What is drooling?
Drooling is when saliva pools in the mouth due to tightness, weakness, or poor coordination in the muscles required for swallowing. Drooling can also stem from oral sensory dysfunction and poor head control. Excessive drooling affects children with nerve and/or muscle problems associated with cerebral palsy and other conditions.
Drooling causes discomfort, skin rashes, and embarrassment for children as well as difficulty socializing.
Medical consequences of excessive drooling with poor swallowing are choking, diminished ability to cough and other signs of respiratory dysfunction, and pulmonary infections. One of the most serious concerns is aspiration, where liquid enters the trachea (breathing tube) and leads to pneumonia, frequent hospitalization, and further complications.
Drooling is demanding on relatives and caregiver, requiring frequent suction or wiping of a child’s mouth, changing of bibs and clothing, and constant cleaning of objects in the home.
How is drooling diagnosed?
The first step is to rule out other possible causes of excessive drooling such as gastro-esopahgeal reflux disease, infection, certain medications, and oral stimulation. If drooling does not stop, we proceed with therapy to strengthen muscles, improve coordination and sensation, and make swallowing easier.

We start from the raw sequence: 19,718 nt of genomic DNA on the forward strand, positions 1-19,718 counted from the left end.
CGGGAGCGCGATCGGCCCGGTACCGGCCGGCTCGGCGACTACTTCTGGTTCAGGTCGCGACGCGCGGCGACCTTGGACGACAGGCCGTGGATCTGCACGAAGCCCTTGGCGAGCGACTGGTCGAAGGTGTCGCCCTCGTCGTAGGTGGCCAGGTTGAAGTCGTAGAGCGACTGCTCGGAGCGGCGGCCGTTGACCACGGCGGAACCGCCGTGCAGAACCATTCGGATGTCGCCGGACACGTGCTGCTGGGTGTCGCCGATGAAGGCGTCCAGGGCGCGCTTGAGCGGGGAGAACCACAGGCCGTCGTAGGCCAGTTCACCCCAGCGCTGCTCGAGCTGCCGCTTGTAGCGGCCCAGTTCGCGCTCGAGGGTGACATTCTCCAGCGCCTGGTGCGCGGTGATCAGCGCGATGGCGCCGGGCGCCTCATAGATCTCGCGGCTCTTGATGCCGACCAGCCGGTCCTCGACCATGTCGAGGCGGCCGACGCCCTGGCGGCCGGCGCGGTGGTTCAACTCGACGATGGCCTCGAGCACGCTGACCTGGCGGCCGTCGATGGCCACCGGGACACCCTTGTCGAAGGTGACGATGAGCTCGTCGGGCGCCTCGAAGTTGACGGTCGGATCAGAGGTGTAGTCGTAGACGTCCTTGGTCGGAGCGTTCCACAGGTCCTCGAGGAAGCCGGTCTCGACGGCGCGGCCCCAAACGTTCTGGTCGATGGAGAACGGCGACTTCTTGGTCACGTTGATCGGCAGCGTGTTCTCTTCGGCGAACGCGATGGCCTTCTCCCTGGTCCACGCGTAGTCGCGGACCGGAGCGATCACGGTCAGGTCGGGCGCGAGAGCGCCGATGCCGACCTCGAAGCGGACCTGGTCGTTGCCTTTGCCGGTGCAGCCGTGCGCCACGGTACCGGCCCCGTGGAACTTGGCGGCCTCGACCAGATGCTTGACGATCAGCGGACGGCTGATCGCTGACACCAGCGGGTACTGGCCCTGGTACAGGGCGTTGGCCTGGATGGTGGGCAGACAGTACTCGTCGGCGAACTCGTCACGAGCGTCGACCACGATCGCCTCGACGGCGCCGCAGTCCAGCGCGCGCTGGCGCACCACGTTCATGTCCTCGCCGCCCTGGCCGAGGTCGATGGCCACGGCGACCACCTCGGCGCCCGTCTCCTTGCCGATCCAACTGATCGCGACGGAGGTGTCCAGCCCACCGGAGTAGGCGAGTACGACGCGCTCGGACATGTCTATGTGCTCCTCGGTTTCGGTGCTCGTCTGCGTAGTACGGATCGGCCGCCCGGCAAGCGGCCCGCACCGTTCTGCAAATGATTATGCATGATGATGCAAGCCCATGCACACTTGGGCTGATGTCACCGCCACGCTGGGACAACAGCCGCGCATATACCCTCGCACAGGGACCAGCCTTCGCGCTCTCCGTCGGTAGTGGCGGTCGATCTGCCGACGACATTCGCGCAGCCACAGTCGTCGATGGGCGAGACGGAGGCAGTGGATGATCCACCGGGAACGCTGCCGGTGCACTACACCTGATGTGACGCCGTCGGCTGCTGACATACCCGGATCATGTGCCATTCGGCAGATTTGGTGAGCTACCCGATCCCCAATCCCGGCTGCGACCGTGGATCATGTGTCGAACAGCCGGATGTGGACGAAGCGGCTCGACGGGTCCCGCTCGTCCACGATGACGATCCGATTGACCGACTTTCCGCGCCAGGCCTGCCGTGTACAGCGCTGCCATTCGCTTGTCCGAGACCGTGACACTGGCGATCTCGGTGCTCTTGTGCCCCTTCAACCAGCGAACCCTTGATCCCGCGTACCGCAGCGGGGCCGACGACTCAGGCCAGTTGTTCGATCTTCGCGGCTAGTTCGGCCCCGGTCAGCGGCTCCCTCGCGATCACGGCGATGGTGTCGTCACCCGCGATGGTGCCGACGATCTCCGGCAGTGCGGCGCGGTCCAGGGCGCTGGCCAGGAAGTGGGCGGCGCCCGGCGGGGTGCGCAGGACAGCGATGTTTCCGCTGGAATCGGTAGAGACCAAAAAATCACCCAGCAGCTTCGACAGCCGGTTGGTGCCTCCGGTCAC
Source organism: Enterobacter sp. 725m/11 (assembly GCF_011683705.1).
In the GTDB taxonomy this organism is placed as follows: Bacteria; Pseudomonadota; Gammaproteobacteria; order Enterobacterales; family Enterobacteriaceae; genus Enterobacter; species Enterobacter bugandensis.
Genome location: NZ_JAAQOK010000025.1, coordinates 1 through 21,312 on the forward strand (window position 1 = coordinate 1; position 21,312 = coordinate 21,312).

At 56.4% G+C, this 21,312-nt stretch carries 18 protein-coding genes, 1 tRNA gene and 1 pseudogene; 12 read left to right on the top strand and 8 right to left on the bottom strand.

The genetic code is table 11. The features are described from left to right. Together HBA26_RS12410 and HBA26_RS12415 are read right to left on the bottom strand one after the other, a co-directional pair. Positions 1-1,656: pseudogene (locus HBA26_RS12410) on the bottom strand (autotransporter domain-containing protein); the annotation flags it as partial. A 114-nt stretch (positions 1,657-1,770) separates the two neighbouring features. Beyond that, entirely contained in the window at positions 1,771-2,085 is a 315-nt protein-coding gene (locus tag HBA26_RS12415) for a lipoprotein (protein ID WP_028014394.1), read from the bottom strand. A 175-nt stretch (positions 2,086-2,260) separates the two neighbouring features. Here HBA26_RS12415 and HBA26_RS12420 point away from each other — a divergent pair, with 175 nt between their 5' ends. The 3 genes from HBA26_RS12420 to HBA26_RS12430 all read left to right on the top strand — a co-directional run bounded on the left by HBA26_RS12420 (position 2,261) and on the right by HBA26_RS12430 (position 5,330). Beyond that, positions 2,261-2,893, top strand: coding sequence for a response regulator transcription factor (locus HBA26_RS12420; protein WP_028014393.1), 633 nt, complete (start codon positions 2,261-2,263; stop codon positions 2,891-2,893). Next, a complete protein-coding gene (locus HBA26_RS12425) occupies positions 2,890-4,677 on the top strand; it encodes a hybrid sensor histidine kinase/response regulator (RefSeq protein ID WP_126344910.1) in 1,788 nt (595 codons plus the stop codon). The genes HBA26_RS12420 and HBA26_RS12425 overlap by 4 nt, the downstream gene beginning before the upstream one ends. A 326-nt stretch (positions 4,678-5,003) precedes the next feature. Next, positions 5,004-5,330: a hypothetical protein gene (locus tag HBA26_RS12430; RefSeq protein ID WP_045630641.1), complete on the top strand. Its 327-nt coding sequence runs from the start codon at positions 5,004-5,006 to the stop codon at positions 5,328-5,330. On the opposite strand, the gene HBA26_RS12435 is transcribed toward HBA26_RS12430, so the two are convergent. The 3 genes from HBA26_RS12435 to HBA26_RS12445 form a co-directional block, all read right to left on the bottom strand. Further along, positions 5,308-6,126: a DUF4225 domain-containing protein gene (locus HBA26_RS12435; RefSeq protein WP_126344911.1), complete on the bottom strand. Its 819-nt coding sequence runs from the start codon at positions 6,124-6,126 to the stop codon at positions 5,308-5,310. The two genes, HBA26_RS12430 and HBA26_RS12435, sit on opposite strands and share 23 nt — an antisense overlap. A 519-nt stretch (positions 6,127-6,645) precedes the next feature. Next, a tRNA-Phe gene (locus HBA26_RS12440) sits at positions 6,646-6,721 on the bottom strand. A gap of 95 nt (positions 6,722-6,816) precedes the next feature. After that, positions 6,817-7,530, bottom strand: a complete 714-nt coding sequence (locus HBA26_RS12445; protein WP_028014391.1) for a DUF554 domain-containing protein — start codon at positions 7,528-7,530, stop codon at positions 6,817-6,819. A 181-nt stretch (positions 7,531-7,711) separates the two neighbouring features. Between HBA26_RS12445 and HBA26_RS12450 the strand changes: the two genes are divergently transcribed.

What is the treatment for drooling?
Oral medications can be helpful in decreasing saliva production. However, they can have significant side effects such as constipation, difficulty urinating headache, or vision problems—already a challenge for many affected children.
Drooling is also treated with botulinum toxin injections into the salivary glands. This safe and minimally invasive approach uses a tiny needle to place a small amount of botulinum toxin in two to four of the salivary glands. All injections are done under ultrasound and nerve stimulator guidance to ensure correct placement and maximal results. The procedure can be done with or without sedation.
Our pediatric physiatrists are experienced in administering injections and have a high success rate. We see a significant improvement in quality of life and a reduction in hospital admissions with this approach.